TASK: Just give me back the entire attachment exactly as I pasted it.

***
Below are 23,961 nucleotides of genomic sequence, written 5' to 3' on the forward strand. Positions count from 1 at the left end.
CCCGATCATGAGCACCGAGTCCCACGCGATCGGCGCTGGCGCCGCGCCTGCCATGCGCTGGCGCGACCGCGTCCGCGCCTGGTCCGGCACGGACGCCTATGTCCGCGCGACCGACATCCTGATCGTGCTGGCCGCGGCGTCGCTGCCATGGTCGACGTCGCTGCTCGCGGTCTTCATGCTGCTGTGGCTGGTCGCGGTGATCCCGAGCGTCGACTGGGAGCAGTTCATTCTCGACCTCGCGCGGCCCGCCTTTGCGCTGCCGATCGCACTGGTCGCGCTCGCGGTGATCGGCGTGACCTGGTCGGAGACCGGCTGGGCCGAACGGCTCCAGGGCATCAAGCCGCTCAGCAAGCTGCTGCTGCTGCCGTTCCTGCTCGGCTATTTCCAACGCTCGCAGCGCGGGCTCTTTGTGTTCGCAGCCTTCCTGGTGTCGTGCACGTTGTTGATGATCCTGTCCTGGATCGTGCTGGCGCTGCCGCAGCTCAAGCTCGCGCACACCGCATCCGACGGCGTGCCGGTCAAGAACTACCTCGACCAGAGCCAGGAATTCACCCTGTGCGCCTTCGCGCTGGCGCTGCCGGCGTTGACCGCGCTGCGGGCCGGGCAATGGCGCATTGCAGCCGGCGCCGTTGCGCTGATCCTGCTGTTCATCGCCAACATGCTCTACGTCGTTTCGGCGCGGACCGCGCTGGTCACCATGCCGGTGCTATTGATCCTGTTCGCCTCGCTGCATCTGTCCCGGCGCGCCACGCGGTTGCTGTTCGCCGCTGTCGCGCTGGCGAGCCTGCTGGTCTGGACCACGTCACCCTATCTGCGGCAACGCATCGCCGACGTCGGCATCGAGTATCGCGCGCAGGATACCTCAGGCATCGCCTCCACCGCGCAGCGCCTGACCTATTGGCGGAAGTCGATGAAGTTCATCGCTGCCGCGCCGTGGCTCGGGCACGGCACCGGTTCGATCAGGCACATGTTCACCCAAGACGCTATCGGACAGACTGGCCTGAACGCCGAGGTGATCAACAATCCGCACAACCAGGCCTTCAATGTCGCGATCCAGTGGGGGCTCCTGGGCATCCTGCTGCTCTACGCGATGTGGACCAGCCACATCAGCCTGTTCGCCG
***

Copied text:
Below are 23,961 nucleotides of genomic sequence, written 5' to 3' on the forward strand. Positions count from 1 at the left end.
CCCGATCATGAGCACCGAGTCCCACGCGATCGGCGCTGGCGCCGCGCCTGCCATGCGCTGGCGCGACCGCGTCCGCGCCTGGTCCGGCACGGACGCCTATGTCCGCGCGACCGACATCCTGATCGTGCTGGCCGCGGCGTCGCTGCCATGGTCGACGTCGCTGCTCGCGGTCTTCATGCTGCTGTGGCTGGTCGCGGTGATCCCGAGCGTCGACTGGGAGCAGTTCATTCTCGACCTCGCGCGGCCCGCCTTTGCGCTGCCGATCGCACTGGTCGCGCTCGCGGTGATCGGCGTGACCTGGTCGGAGACCGGCTGGGCCGAACGGCTCCAGGGCATCAAGCCGCTCAGCAAGCTGCTGCTGCTGCCGTTCCTGCTCGGCTATTTCCAACGCTCGCAGCGCGGGCTCTTTGTGTTCGCAGCCTTCCTGGTGTCGTGCACGTTGTTGATGATCCTGTCCTGGATCGTGCTGGCGCTGCCGCAGCTCAAGCTCGCGCACACCGCATCCGACGGCGTGCCGGTCAAGAACTACCTCGACCAGAGCCAGGAATTCACCCTGTGCGCCTTCGCGCTGGCGCTGCCGGCGTTGACCGCGCTGCGGGCCGGGCAATGGCGCATTGCAGCCGGCGCCGTTGCGCTGATCCTGCTGTTCATCGCCAACATGCTCTACGTCGTTTCGGCGCGGACCGCGCTGGTCACCATGCCGGTGCTATTGATCCTGTTCGCCTCGCTGCATCTGTCCCGGCGCGCCACGCGGTTGCTGTTCGCCGCTGTCGCGCTGGCGAGCCTGCTGGTCTGGACCACGTCACCCTATCTGCGGCAACGCATCGCCGACGTCGGCATCGAGTATCGCGCGCAGGATACCTCAGGCATCGCCTCCACCGCGCAGCGCCTGACCTATTGGCGGAAGTCGATGAAGTTCATCGCTGCCGCGCCGTGGCTCGGGCACGGCACCGGTTCGATCAGGCACATGTTCACCCAAGACGCTATCGGACAGACTGGCCTGAACGCCGAGGTGATCAACAATCCGCACAACCAGGCCTTCAATGTCGCGATCCAGTGGGGGCTCCTGGGCATCCTGCTGCTCTACGCGATGTGGACCAGCCACATCAGCCTGTTCGCCG